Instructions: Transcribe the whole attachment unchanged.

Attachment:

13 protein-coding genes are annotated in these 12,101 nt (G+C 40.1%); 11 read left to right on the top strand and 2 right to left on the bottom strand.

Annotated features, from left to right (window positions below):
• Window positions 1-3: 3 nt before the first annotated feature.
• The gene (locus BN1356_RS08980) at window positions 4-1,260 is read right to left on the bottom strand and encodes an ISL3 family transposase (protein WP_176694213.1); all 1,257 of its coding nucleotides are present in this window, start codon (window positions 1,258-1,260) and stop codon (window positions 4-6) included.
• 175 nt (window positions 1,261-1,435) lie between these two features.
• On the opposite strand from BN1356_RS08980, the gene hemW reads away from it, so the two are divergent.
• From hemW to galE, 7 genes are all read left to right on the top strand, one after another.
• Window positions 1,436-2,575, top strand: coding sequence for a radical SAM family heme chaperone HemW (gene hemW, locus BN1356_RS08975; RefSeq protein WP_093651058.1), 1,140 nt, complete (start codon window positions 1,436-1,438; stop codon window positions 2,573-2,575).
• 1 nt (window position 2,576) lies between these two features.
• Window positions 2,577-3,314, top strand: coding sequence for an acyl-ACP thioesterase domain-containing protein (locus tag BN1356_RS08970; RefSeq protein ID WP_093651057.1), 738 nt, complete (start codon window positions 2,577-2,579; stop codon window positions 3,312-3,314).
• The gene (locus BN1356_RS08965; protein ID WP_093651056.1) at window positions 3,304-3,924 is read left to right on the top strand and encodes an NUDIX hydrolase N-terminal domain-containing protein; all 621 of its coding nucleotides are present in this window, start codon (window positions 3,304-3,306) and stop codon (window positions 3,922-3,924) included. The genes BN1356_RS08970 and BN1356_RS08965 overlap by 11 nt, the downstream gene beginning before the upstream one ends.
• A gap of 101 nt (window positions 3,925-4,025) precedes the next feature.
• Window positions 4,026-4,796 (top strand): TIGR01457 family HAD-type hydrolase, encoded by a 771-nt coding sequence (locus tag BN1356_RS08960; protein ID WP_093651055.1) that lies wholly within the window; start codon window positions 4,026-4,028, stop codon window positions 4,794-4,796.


13 protein-coding genes are annotated in these 12,101 nt (G+C 40.1%); 11 read left to right on the top strand and 2 right to left on the bottom strand.

Annotated features, from left to right (window positions below):
• Window positions 1-3: 3 nt before the first annotated feature.
• The gene (locus BN1356_RS08980) at window positions 4-1,260 is read right to left on the bottom strand and encodes an ISL3 family transposase (protein WP_176694213.1); all 1,257 of its coding nucleotides are present in this window, start codon (window positions 1,258-1,260) and stop codon (window positions 4-6) included.
• 175 nt (window positions 1,261-1,435) lie between these two features.
• On the opposite strand from BN1356_RS08980, the gene hemW reads away from it, so the two are divergent.
• From hemW to galE, 7 genes are all read left to right on the top strand, one after another.
• Window positions 1,436-2,575, top strand: coding sequence for a radical SAM family heme chaperone HemW (gene hemW, locus BN1356_RS08975; RefSeq protein WP_093651058.1), 1,140 nt, complete (start codon window positions 1,436-1,438; stop codon window positions 2,573-2,575).
• 1 nt (window position 2,576) lies between these two features.
• Window positions 2,577-3,314, top strand: coding sequence for an acyl-ACP thioesterase domain-containing protein (locus tag BN1356_RS08970; RefSeq protein ID WP_093651057.1), 738 nt, complete (start codon window positions 2,577-2,579; stop codon window positions 3,312-3,314).
• The gene (locus BN1356_RS08965; protein ID WP_093651056.1) at window positions 3,304-3,924 is read left to right on the top strand and encodes an NUDIX hydrolase N-terminal domain-containing protein; all 621 of its coding nucleotides are present in this window, start codon (window positions 3,304-3,306) and stop codon (window positions 3,922-3,924) included. The genes BN1356_RS08970 and BN1356_RS08965 overlap by 11 nt, the downstream gene beginning before the upstream one ends.
• A gap of 101 nt (window positions 3,925-4,025) precedes the next feature.
• Window positions 4,026-4,796 (top strand): TIGR01457 family HAD-type hydrolase, encoded by a 771-nt coding sequence (locus tag BN1356_RS08960; protein ID WP_093651055.1) that lies wholly within the window; start codon window positions 4,026-4,028, stop codon window positions 4,794-4,796.